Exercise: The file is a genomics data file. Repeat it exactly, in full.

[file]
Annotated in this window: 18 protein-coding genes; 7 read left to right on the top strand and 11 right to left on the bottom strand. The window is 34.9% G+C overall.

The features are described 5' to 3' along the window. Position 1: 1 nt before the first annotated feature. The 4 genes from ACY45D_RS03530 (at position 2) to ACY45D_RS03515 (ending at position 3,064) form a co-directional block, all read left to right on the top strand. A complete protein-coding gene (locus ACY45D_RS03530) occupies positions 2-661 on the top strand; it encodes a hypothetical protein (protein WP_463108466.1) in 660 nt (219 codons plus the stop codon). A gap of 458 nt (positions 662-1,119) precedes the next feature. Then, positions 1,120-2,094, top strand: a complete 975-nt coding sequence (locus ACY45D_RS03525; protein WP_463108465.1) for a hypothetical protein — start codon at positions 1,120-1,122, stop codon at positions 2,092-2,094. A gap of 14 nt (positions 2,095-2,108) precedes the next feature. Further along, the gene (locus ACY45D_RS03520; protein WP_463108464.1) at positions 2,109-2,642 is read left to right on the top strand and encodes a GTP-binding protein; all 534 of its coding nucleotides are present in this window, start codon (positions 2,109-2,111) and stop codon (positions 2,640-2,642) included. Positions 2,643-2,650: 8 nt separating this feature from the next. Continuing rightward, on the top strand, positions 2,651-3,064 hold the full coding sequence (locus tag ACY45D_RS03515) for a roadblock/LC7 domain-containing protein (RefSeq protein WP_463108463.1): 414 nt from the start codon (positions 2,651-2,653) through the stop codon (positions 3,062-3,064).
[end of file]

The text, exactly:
Annotated in this window: 18 protein-coding genes; 7 read left to right on the top strand and 11 right to left on the bottom strand. The window is 34.9% G+C overall.

The features are described 5' to 3' along the window. Position 1: 1 nt before the first annotated feature. The 4 genes from ACY45D_RS03530 (at position 2) to ACY45D_RS03515 (ending at position 3,064) form a co-directional block, all read left to right on the top strand. A complete protein-coding gene (locus ACY45D_RS03530) occupies positions 2-661 on the top strand; it encodes a hypothetical protein (protein WP_463108466.1) in 660 nt (219 codons plus the stop codon). A gap of 458 nt (positions 662-1,119) precedes the next feature. Then, positions 1,120-2,094, top strand: a complete 975-nt coding sequence (locus ACY45D_RS03525; protein WP_463108465.1) for a hypothetical protein — start codon at positions 1,120-1,122, stop codon at positions 2,092-2,094. A gap of 14 nt (positions 2,095-2,108) precedes the next feature. Further along, the gene (locus ACY45D_RS03520; protein WP_463108464.1) at positions 2,109-2,642 is read left to right on the top strand and encodes a GTP-binding protein; all 534 of its coding nucleotides are present in this window, start codon (positions 2,109-2,111) and stop codon (positions 2,640-2,642) included. Positions 2,643-2,650: 8 nt separating this feature from the next. Continuing rightward, on the top strand, positions 2,651-3,064 hold the full coding sequence (locus tag ACY45D_RS03515) for a roadblock/LC7 domain-containing protein (RefSeq protein WP_463108463.1): 414 nt from the start codon (positions 2,651-2,653) through the stop codon (positions 3,062-3,064).